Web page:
11:30 a.m. - Guam Fire Department Spokesman Angel Llagas said a 911 call at about 10:45 a.m. reported a explosion on Andersen Air Force Base, which Llagas said was later reported as a possible downed military aircraft.
1:45 p.m. - The U.S. Air Force has confirmed that a B-2 bomber crashed on Andersen air Force Base at about 10:45 a.m. today.
Two pilots from the 509th Bomb Wing were on board and ejected, according to a press release from Pacific Air Command public affairs at Hickam Air Force Base in Hawaii.
The Air Force, without identifying the pilots, said one was medically evaluated and released, and the other was in stable condition at Guam Naval Hospital.
A board of officers will investigate why the plane crashed since, according to the Government Accountability Office, each B-2 Spirit Bomber costs $1.2 billion to build.
All 21 stealth bombers are based at Whiteman Air Force Base in Missouri, but the Air Force has been rotating several of them through Guam since 2004, along with B-1 and B-52 bombers in support of the USAF Pacific Command. The rotations are designed to boost the U.S. security presence in the Asia-Pacific region while other U.S. forces diverted to fight in the Middle East.
The accident occurred 11 days after a Navy plane crashed into the ocean about 20 miles northeast of Guam's Ritidian Point. Four aircrew members ejected from the EA-6B Prowler electronic warfare aircraft and were rescued by helicopter.
Northrop Grumman is the prime contractor for the US Air Force B-2 Spirit stealth bomber. The B-2 is a low-observable, strategic, long-range, heavy bomber capable of penetrating sophisticated and dense air-defence shields. It is capable of all-altitude attack missions up to 50,000ft, with a range of more than 6,000nm unrefuelled and over 10,000nm with one refuelling, giving it the ability to fly to any point in the world within hours.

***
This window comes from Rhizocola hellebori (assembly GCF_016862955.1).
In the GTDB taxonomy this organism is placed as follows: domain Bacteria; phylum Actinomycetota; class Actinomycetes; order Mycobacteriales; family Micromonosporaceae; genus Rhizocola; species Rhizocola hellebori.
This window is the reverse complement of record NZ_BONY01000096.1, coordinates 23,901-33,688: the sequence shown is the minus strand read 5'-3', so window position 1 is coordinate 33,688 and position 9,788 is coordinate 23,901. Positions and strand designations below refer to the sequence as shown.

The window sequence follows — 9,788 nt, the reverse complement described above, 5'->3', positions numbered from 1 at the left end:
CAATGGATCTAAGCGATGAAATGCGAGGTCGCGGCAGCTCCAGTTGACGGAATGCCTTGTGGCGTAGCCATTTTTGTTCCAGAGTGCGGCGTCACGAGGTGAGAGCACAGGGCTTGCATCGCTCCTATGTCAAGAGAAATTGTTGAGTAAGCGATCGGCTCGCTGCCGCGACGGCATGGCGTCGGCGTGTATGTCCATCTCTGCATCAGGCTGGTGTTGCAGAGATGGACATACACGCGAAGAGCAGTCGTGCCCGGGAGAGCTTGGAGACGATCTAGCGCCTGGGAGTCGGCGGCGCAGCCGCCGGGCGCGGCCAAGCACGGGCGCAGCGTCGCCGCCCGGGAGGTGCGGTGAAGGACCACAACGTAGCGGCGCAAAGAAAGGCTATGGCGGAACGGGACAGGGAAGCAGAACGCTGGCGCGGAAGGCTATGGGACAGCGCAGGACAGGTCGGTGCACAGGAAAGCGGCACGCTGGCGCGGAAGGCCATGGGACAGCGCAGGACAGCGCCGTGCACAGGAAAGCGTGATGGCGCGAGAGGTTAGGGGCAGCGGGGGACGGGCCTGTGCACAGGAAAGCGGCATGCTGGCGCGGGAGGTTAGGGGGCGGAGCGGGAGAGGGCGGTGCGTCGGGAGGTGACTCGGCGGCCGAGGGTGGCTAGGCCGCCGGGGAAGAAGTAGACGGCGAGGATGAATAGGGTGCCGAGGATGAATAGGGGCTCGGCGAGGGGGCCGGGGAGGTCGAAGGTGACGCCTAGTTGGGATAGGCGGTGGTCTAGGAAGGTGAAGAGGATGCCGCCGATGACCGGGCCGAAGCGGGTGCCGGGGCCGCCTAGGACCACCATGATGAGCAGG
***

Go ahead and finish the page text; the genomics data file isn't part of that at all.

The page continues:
Its distinctive profile comes from the unique 'flying wing' construction. The leading edges of the wings are angled at 33° and the trailing edge has a double-W shape. It is manufactured at the Northrop Grumman facilities in Pico Rivera and Palmdale in California.
21 B-2s have been delivered to Whiteman Air Force Base in Missouri, the first in December 1993. In the first three years of service, the operational B-2s achieved a sortie reliability rate of 90%. An assessment published by the USAF showed that two B-2s armed with precision weaponry can do the job of 75 conventional aircraft.
A new transportable hangar system has been developed which allows the B-2 to be deployed to forward locations overseas. The hangars are 126ft long, 250ft wide and 55ft high. The first of these hangars has been erected on Diego Garcia in the Indian Ocean.
Prior to this development, B-2s had to return to Whiteman AFB after missions, for maintenance of the aircraft's stealth features. The B-2 was thus deployed for the first time during Operation Iraqi Freedom in March / April 2003.
Watch the B-2 in action: U.S. Air Force video of B-2